Penny Dread­ful

Good zom­bies, bad kids, aw­ful pol­i­tics and a greasy treat

SFX - - Opinion -

The joys of sum­mer

What a won­der­ful time to be a hor­ror fan. Not only is it the sea­son of Fright­Fest but this month I’ve seen a hand­ful of bril­liant chillers head­ing your way in Septem­ber and Oc­to­ber which prove how gor­geously di­verse my favourite genre is. De­tails be­low, but also in Septem­ber look out for Mor­gan , Blair Witch and Un­der

The Shadow – more from me on these next month, and also what I caught at Fright­Fest.

Silent Night

An ab­so­lute work of ge­nius (one small and un­nec­es­sary beat aside), Don’t Breathe comes from Fede Al­varez, the direc­tor of the Evil Dead re­make, and is the first film from Sam Raimi’s Ghost House Pic­tures that’s gen­uinely great. Jane Levy stars as one of a group of scuzzy kids who break into the house of a blind vet­eran in or­der to steal his money, but find him more for­mi­da­ble and strange than they ex­pected. It looks gor­geous, it’s packed with very smart set­pieces, and it begins with this in­cred­i­ble sweep­ing shot of the house, tour­ing all the po­ten­tial weapons that might come into play – it’s the best bit of “Chekov’s gun” (whereby if you see a gun in the first act, it must be fired by the end of the third) ten­sion-building I’ve seen in ages. Bet­ter than Hush, slightly rem­i­nis­cent of the best of the Fi­nal Des­ti­na­tion movies, it’s ace, except for one mis­judged plot twist that changes things. No spoil­ers, but Sam, Fede, if you want to drop me a line be­fore the next one I’ll be happy to have a read of the script.

greased fright­en­ing

How do you feel about wang gags? If it’s an es­pe­cially funny wang? The grind­house hor­ror event of the year will al­most cer­tainly be The

Greasy Stran­gler , and your feel­ings about farts, wangs and, um, grease, will strongly af­fect your en­joy­ment of the film. It’s about a fa­ther, Big Ron­nie, and his son Big Bray­den, who run a crap disco walk­ing tour. Bray­den falls in love, Ron­nie gets jeal­ous, and tries to pinch his lady with his bizarrely re­veal­ing crotch­less disco suit and amus­ing/dis­qui­et­ing afore­men­tioned wang. Also, he greases him­self up of an evening and goes on mur­der­ous ram­pages. The Greasy Stran­gler chan­nels early John Wa­ters, is highly rep­e­ti­tious, de­lib­er­ately an­noy­ing and wil­fully dis­gust­ing but very funny. Eye­balls pop, grease is slathered, farts abound, and there’s a hi­lar­i­ous bit around the mis­pro­nun­ci­a­tion of the word “potato”. See it.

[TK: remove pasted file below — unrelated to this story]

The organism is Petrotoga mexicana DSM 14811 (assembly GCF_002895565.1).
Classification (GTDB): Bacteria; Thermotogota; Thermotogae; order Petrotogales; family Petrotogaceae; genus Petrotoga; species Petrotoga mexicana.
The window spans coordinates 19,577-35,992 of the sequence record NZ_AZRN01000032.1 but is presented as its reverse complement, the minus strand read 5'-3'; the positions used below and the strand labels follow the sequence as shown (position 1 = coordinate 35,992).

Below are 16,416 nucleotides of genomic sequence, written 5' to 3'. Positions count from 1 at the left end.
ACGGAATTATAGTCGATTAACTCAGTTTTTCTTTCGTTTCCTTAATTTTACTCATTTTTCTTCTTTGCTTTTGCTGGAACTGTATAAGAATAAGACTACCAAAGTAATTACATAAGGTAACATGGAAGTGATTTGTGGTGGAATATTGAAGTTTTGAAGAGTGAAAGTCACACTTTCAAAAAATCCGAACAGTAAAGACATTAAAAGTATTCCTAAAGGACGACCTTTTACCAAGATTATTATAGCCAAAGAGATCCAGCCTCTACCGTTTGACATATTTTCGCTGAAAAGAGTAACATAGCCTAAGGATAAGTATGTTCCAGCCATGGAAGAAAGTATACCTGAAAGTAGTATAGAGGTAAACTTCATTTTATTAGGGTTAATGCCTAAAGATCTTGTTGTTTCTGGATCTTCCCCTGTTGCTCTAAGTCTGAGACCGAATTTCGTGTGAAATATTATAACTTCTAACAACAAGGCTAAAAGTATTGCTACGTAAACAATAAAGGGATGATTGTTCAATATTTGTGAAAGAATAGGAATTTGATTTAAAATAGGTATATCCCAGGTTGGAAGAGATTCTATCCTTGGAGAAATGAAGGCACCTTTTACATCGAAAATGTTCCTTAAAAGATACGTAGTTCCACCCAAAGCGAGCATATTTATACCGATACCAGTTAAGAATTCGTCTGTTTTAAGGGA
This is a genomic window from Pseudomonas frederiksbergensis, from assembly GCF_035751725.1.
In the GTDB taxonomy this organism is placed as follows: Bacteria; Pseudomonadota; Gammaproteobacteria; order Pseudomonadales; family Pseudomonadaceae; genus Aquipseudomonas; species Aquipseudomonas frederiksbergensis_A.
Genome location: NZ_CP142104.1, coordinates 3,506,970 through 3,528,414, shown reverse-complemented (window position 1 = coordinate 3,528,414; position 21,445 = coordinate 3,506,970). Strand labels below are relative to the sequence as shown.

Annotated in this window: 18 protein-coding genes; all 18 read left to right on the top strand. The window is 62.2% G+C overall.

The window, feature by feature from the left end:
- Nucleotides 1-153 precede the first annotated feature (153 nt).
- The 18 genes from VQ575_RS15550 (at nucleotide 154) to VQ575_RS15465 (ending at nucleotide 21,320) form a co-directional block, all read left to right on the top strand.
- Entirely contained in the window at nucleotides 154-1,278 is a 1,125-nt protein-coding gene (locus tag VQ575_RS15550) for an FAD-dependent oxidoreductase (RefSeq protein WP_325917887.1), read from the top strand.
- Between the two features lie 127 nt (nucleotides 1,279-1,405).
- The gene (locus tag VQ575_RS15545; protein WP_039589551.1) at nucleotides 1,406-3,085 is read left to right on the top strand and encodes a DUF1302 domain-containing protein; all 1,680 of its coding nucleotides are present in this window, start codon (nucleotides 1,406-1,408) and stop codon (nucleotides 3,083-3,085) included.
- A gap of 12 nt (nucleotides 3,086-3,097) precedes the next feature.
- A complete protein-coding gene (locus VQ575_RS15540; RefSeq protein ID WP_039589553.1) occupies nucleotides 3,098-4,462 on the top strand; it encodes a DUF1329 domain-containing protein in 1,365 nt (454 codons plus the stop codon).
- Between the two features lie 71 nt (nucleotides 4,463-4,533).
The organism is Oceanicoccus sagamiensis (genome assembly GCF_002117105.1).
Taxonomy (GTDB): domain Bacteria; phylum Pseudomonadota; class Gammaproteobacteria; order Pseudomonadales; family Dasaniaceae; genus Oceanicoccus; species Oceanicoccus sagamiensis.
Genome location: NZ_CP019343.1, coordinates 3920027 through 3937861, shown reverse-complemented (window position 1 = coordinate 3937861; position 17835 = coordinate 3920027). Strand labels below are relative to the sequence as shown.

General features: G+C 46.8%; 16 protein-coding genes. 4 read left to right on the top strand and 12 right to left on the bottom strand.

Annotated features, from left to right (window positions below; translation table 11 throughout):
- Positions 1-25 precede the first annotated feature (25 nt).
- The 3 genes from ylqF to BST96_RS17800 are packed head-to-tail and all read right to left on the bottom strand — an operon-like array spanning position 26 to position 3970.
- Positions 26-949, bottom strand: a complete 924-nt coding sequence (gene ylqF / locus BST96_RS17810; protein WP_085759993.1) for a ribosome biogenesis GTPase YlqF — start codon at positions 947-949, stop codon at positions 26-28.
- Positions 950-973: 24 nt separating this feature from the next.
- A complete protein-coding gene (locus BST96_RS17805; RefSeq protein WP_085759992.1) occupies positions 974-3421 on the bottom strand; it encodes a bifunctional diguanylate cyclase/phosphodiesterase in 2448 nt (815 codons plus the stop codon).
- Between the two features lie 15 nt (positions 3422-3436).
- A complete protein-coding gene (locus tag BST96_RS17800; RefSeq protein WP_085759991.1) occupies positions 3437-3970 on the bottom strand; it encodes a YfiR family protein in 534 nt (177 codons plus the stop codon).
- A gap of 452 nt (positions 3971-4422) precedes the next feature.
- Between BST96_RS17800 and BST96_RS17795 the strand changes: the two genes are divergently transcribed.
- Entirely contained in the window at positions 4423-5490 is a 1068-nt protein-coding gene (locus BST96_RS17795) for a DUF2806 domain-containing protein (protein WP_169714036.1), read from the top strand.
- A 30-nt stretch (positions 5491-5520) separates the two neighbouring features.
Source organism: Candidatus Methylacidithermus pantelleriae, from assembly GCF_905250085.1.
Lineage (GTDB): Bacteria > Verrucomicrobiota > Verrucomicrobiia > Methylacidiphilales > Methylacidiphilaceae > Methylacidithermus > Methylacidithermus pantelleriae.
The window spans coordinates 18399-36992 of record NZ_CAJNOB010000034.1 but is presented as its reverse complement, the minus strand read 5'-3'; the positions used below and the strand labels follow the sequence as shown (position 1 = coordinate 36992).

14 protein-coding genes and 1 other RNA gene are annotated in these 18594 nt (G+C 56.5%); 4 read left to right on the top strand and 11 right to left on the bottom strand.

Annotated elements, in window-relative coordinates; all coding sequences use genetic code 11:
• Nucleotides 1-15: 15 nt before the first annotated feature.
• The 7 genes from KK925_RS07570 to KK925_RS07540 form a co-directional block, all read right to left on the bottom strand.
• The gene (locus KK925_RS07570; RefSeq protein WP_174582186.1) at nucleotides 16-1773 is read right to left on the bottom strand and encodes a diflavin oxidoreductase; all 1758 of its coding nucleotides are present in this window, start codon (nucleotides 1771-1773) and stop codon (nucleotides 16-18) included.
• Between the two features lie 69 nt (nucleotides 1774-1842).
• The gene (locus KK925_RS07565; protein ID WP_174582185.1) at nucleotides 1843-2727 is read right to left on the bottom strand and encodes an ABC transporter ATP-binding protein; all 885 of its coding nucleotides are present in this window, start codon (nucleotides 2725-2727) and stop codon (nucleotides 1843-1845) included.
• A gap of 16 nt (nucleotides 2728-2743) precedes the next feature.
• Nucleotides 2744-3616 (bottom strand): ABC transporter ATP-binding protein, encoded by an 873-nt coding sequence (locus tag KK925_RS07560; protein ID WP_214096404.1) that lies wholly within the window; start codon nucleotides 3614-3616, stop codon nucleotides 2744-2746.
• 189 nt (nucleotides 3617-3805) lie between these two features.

carey movie

A zom­bie movie about a beau­ti­ful lit­tle girl is the wist­ful and grown-up hor­ror of the month.

The Girl With All The Gifts , adapted from Mike Carey’s novel by Carey him­self, is an at­mo­spheric, moving and rel­e­vant chiller in which a teacher in a mil­i­tary en­camp­ment (Gemma Arter­ton) forms a bond with one of her charges, a bright, fas­ci­nat­ing child called Me­lanie who loves myths and leg­ends, is kind and gen­er­ous, good at maths and ge­og­ra­phy and has a crav­ing for hu­man flesh. A fresh take on an age-old genre, with a killer end­ing.

crime of The year

Okay, so it’s not all zom­bies and wang gags in the world of hor­ror. Out now, The Purge:

Election Year was a huge dis­ap­point­ment. I liked the first one – clever, new, self-con­tained and one of the first gen­uinely orig­i­nal hor­ror fran­chise ideas in years (if we ac­cept that

Para­nor­mal Ac­tiv­ity is just Blair Witch in a house). I liked the sec­ond one, too, tak­ing us into the wider world and in­tro­duc­ing Frank Grillo’s sym­pa­thetic Leo Barnes. Election

Year, on the other hand, is rub­bish. The pol­i­tics are facile, the char­ac­ters oned­i­men­sional and the di­a­logue is aw­ful. This month, it’s Ghost House: 1 Blum­house: 0.

A spot of house­break­ing does not go to plan in Don’t Breathe. Slather up with The Greasy Stran­gler. Anya Tay­lor-Joy is Mor­gan.

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